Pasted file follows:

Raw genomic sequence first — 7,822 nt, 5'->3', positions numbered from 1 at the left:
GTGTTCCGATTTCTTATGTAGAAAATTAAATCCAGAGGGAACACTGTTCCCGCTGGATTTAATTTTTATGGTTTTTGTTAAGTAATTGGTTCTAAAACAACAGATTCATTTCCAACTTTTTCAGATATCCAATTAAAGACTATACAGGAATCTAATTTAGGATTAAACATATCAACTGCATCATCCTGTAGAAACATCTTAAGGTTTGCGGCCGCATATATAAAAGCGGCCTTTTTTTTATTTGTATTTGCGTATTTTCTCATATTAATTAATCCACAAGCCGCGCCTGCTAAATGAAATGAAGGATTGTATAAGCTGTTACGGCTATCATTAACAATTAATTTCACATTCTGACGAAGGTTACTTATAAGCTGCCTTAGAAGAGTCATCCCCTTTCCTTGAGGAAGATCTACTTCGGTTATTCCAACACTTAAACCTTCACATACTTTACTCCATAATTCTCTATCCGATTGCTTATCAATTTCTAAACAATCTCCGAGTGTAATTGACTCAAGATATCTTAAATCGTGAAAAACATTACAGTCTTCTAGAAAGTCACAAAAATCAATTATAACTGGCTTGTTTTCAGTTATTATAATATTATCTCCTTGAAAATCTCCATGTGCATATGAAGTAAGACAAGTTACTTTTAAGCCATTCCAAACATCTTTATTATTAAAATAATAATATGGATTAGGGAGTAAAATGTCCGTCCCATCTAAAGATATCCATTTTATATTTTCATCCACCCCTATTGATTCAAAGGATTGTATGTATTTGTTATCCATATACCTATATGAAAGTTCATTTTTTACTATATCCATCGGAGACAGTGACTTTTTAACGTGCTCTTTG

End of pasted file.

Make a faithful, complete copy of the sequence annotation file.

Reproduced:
Raw genomic sequence first — 7,822 nt, 5'->3', positions numbered from 1 at the left:
GTGTTCCGATTTCTTATGTAGAAAATTAAATCCAGAGGGAACACTGTTCCCGCTGGATTTAATTTTTATGGTTTTTGTTAAGTAATTGGTTCTAAAACAACAGATTCATTTCCAACTTTTTCAGATATCCAATTAAAGACTATACAGGAATCTAATTTAGGATTAAACATATCAACTGCATCATCCTGTAGAAACATCTTAAGGTTTGCGGCCGCATATATAAAAGCGGCCTTTTTTTTATTTGTATTTGCGTATTTTCTCATATTAATTAATCCACAAGCCGCGCCTGCTAAATGAAATGAAGGATTGTATAAGCTGTTACGGCTATCATTAACAATTAATTTCACATTCTGACGAAGGTTACTTATAAGCTGCCTTAGAAGAGTCATCCCCTTTCCTTGAGGAAGATCTACTTCGGTTATTCCAACACTTAAACCTTCACATACTTTACTCCATAATTCTCTATCCGATTGCTTATCAATTTCTAAACAATCTCCGAGTGTAATTGACTCAAGATATCTTAAATCGTGAAAAACATTACAGTCTTCTAGAAAGTCACAAAAATCAATTATAACTGGCTTGTTTTCAGTTATTATAATATTATCTCCTTGAAAATCTCCATGTGCATATGAAGTAAGACAAGTTACTTTTAAGCCATTCCAAACATCTTTATTATTAAAATAATAATATGGATTAGGGAGTAAAATGTCCGTCCCATCTAAAGATATCCATTTTATATTTTCATCCACCCCTATTGATTCAAAGGATTGTATGTATTTGTTATCCATATACCTATATGAAAGTTCATTTTTTACTATATCCATCGGAGACAGTGACTTTTTAACGTGCTCTTTG